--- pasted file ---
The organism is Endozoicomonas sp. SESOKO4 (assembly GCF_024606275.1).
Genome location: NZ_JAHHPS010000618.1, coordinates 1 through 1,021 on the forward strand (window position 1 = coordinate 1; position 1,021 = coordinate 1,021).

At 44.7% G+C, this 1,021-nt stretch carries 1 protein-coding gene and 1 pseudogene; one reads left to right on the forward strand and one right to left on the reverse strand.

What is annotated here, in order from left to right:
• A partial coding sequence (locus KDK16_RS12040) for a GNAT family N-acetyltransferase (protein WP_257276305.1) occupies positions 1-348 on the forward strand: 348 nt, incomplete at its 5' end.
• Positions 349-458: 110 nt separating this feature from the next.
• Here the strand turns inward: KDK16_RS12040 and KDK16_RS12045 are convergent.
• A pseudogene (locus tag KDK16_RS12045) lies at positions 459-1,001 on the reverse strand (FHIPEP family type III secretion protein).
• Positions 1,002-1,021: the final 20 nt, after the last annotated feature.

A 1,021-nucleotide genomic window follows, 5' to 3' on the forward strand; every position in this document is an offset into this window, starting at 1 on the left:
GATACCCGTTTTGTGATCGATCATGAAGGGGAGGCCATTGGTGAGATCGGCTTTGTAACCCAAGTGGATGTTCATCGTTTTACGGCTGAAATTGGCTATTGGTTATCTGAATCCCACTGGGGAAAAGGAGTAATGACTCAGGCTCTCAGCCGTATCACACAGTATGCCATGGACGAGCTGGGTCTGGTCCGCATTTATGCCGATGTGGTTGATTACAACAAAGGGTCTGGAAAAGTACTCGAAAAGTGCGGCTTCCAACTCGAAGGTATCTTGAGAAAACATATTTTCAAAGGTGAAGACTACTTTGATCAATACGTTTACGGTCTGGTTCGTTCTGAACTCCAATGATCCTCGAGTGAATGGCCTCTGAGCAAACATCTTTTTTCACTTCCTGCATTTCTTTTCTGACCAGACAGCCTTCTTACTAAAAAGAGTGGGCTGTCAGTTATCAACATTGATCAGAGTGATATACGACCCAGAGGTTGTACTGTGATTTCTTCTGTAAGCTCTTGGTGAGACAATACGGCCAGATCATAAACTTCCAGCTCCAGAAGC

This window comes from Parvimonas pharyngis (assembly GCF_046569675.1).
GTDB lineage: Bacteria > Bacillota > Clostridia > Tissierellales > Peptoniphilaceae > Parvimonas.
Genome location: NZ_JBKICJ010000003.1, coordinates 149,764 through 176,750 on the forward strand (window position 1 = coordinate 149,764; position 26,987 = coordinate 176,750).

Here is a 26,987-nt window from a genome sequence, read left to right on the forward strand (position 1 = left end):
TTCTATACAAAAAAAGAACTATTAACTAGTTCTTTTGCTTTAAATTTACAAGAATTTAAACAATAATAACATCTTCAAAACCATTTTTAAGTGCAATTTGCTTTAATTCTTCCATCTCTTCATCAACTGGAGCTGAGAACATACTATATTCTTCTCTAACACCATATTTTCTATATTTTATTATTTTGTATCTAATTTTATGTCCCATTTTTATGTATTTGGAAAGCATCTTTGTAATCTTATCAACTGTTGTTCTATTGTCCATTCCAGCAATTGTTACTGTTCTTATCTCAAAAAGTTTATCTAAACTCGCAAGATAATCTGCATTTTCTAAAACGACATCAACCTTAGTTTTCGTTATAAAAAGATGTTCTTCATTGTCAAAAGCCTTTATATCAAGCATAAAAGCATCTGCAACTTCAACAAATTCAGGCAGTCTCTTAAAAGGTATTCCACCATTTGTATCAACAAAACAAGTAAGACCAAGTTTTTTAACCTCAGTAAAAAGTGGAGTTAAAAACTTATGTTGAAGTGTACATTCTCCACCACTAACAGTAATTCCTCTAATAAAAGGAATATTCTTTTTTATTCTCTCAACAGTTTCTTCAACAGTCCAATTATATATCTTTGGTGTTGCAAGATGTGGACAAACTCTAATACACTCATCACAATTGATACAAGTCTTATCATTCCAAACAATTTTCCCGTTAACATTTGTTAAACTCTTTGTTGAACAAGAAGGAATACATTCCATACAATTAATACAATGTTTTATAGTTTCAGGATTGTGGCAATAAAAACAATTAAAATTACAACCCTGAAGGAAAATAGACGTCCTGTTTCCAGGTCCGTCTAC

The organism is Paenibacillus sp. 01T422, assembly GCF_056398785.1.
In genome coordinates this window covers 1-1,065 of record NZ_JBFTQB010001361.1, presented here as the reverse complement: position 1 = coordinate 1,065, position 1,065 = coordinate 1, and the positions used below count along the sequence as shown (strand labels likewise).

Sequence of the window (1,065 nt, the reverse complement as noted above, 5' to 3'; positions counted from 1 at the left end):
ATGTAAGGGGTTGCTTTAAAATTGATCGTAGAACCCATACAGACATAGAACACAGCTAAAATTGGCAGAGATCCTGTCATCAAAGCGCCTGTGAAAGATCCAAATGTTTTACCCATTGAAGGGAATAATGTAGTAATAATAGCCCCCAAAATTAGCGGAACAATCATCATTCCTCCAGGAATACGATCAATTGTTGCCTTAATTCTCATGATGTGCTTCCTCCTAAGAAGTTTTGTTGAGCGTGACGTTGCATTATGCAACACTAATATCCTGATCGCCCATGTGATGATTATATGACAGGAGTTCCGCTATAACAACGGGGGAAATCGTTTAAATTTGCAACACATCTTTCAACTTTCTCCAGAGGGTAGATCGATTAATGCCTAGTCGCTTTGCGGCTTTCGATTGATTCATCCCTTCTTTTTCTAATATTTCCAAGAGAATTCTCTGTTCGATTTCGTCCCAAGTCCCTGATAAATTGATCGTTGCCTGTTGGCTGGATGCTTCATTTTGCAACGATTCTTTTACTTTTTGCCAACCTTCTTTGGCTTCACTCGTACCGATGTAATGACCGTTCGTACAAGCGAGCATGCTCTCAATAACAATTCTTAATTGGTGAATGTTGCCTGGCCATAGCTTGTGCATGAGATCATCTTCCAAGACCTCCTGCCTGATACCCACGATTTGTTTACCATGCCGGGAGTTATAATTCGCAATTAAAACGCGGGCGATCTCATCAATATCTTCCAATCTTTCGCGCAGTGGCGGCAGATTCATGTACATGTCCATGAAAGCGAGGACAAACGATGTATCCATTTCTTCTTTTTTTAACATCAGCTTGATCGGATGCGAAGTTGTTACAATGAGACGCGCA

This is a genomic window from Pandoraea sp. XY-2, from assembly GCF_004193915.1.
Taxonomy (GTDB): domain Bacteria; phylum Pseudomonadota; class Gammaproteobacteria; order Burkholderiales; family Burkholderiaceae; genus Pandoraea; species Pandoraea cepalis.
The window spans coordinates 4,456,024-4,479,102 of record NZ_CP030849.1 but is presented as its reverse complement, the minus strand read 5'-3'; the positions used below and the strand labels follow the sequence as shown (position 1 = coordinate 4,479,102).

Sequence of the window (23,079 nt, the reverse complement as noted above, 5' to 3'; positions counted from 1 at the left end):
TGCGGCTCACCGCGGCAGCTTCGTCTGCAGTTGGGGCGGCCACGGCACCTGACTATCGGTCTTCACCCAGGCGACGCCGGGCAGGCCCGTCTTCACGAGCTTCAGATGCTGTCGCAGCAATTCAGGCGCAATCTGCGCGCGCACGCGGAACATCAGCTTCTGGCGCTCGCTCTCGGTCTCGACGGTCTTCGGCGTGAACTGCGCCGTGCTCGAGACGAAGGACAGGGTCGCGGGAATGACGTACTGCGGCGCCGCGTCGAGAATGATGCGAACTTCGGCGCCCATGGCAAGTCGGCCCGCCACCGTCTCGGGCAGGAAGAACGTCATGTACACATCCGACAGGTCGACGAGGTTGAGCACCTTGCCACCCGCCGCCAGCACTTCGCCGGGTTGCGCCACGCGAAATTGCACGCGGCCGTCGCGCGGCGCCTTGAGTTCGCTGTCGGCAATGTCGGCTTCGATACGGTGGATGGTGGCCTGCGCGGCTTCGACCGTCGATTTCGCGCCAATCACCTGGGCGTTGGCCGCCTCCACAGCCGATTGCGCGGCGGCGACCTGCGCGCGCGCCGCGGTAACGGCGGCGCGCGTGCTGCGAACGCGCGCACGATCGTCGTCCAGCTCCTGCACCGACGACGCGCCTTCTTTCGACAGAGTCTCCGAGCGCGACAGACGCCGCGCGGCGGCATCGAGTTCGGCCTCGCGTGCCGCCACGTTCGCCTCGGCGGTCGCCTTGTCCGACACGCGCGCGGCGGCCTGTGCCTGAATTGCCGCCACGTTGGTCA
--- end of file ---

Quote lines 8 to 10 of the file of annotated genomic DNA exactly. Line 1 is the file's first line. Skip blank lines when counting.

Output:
• A pseudogene (locus tag KDK16_RS12045) lies at positions 459-1,001 on the reverse strand (FHIPEP family type III secretion protein).
• Positions 1,002-1,021: the final 20 nt, after the last annotated feature.

A 1,021-nucleotide genomic window follows, 5' to 3' on the forward strand; every position in this document is an offset into this window, starting at 1 on the left: